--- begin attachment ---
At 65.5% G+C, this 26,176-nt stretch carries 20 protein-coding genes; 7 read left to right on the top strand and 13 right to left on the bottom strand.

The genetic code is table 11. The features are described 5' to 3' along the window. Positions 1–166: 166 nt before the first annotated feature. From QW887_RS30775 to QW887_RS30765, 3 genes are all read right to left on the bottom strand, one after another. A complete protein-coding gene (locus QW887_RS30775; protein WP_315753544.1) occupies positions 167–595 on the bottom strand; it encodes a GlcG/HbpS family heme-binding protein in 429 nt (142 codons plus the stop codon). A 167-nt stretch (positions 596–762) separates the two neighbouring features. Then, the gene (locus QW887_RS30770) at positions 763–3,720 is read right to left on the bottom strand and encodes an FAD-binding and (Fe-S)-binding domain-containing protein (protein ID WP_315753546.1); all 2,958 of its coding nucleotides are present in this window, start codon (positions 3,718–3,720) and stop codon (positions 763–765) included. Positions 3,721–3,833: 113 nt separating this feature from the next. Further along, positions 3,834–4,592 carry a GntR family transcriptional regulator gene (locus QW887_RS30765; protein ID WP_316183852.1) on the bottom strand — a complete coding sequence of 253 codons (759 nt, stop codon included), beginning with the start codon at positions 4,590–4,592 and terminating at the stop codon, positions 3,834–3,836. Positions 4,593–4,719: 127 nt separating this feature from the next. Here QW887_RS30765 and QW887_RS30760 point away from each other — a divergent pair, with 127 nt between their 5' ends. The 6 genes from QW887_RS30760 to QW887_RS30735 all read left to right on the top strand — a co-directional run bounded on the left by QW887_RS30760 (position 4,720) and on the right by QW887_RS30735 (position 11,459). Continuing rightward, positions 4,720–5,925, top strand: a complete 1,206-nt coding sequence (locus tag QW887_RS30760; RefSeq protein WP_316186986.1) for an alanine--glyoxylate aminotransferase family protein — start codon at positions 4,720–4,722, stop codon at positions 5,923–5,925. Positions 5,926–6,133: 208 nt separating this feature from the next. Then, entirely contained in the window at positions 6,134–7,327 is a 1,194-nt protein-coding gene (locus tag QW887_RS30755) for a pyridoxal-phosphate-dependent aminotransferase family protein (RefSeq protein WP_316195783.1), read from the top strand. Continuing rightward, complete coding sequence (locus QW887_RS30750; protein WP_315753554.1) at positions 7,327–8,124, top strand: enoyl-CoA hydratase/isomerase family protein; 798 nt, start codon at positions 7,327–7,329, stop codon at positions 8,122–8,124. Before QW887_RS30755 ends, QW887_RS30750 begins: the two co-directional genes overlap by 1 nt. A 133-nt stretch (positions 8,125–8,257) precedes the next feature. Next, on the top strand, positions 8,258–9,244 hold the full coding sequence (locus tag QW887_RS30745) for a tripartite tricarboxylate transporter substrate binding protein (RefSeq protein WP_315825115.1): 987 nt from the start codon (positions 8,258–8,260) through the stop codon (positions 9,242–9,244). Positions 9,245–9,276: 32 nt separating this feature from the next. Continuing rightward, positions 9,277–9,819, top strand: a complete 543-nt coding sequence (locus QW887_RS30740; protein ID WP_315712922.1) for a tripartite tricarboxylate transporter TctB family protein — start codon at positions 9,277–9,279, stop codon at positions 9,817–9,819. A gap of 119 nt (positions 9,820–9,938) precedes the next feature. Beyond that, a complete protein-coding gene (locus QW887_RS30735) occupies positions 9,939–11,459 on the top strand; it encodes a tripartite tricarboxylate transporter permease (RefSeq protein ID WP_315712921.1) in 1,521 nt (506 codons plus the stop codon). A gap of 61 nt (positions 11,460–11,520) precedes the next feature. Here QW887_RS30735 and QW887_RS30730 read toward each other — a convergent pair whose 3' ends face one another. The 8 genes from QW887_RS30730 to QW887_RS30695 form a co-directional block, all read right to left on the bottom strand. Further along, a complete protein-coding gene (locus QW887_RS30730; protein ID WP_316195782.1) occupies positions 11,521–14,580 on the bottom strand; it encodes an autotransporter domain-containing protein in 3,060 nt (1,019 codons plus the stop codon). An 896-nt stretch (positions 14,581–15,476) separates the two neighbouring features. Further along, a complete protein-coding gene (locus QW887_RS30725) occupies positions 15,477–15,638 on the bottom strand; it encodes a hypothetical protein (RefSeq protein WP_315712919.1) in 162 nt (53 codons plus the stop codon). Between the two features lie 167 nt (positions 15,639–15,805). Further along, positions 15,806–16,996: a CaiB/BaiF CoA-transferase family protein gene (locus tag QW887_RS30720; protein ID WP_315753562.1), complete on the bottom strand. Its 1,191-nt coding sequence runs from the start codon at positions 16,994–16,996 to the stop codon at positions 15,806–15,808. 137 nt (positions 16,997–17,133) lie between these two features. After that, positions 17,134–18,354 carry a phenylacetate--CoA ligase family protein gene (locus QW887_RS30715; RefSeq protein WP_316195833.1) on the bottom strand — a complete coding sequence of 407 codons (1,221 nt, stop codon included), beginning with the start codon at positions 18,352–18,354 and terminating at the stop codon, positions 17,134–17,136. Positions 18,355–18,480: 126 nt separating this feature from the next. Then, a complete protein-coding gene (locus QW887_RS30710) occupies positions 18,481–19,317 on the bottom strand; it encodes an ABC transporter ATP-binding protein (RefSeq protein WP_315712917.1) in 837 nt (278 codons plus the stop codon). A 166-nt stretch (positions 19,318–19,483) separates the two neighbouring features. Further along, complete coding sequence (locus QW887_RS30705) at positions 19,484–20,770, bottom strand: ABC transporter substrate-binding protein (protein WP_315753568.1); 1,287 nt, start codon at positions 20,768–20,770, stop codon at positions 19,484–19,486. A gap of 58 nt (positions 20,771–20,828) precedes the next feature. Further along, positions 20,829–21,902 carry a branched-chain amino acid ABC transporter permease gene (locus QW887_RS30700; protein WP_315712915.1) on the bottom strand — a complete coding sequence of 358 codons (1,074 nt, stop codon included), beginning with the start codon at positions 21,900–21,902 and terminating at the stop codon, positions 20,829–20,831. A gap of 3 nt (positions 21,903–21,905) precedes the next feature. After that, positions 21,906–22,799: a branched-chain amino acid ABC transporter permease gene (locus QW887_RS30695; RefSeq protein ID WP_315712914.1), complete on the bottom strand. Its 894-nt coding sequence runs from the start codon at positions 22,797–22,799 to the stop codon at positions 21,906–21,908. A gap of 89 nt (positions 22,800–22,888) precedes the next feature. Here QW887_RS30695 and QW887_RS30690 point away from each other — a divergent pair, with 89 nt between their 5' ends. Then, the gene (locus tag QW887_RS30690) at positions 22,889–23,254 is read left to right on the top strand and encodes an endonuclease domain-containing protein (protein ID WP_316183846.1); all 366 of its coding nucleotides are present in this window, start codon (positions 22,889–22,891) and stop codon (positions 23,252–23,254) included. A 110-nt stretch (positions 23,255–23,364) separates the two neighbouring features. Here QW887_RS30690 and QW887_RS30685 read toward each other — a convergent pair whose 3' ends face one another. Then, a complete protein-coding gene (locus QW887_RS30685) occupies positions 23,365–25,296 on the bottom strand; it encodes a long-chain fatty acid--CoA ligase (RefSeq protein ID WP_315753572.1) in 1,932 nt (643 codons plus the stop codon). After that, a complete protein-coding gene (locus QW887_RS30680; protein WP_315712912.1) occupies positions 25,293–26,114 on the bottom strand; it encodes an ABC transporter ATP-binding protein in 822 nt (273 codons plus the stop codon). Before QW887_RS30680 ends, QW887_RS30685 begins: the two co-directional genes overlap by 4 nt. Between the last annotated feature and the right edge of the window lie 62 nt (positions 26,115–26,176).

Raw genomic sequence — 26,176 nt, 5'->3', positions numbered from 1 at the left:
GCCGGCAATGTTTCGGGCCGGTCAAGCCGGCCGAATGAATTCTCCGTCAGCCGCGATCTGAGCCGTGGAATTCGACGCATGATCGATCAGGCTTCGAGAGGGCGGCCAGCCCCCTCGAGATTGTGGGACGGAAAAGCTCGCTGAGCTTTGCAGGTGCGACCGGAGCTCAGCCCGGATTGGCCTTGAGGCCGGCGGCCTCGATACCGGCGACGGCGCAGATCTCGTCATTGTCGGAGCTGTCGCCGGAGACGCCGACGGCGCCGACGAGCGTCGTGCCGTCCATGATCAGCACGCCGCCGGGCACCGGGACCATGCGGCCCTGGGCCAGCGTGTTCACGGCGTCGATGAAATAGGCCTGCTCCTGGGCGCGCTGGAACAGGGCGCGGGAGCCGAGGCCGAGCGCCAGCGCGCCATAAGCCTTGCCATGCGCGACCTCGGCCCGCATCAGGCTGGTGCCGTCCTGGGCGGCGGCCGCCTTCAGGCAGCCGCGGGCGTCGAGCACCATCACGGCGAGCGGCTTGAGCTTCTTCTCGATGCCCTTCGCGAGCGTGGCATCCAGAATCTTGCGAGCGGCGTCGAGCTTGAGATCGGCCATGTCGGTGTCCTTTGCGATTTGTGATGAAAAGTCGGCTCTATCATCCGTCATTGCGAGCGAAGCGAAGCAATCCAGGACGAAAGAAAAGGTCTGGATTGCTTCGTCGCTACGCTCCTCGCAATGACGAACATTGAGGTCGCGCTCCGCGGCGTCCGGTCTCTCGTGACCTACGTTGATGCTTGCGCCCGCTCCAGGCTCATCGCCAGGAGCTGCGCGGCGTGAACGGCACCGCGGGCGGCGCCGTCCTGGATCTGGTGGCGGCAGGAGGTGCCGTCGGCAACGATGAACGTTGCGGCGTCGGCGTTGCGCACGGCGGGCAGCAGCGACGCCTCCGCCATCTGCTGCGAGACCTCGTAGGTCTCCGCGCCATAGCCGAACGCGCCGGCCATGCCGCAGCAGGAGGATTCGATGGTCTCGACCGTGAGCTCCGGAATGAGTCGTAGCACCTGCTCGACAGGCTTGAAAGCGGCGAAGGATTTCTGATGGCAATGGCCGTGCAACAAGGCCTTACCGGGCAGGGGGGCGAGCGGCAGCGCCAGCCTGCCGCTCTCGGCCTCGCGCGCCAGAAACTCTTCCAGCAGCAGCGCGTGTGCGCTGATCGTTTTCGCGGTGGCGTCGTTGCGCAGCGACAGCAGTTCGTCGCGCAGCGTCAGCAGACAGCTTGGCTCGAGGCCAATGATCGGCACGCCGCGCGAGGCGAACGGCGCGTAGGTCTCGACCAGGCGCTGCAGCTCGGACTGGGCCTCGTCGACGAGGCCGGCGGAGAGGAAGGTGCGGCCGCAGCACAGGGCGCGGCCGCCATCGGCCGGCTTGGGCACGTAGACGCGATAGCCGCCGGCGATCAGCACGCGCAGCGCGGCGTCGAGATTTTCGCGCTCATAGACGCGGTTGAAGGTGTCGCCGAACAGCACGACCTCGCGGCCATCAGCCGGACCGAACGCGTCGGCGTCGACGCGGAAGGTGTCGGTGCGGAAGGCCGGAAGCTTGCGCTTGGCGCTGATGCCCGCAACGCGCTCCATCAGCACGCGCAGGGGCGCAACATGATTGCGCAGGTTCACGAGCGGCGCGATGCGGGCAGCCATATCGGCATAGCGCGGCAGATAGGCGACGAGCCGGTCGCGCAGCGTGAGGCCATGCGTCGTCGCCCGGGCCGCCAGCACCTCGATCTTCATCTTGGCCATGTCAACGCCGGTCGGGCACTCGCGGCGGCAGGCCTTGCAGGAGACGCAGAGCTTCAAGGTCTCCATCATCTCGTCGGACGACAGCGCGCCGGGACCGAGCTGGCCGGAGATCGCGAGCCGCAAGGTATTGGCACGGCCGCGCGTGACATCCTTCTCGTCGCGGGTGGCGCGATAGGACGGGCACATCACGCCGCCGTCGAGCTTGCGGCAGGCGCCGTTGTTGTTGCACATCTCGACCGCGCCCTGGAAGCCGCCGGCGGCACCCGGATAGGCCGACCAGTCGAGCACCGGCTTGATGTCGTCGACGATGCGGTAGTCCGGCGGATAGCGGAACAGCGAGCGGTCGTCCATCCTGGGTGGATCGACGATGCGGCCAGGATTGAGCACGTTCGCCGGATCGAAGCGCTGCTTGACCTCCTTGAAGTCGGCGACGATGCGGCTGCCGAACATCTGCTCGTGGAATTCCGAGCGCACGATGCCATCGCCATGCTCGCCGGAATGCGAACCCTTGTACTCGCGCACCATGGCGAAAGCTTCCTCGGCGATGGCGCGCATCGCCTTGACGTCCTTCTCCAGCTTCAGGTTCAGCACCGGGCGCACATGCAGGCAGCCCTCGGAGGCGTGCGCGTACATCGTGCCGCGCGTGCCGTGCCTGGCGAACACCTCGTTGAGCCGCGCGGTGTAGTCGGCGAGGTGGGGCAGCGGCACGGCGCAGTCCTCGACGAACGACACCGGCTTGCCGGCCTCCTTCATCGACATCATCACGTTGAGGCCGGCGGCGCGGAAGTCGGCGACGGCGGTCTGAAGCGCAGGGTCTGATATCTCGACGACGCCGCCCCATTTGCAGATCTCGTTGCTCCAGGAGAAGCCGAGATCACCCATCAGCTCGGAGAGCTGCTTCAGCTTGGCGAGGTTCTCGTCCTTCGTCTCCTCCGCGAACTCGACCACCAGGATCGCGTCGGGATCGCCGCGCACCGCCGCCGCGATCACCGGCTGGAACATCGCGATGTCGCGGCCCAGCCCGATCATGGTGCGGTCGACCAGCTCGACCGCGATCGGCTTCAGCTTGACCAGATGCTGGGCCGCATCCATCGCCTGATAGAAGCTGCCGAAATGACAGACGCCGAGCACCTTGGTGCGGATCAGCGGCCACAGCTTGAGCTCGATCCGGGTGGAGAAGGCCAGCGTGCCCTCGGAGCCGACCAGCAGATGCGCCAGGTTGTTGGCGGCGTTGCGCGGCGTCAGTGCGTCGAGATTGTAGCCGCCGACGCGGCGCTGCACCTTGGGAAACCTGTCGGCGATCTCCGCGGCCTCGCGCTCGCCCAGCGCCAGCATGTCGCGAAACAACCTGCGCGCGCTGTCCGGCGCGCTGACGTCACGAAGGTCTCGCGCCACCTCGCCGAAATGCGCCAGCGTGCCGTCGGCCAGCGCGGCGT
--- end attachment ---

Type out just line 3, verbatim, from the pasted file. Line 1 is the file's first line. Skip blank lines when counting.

Raw genomic sequence — 26,176 nt, 5'->3', positions numbered from 1 at the left: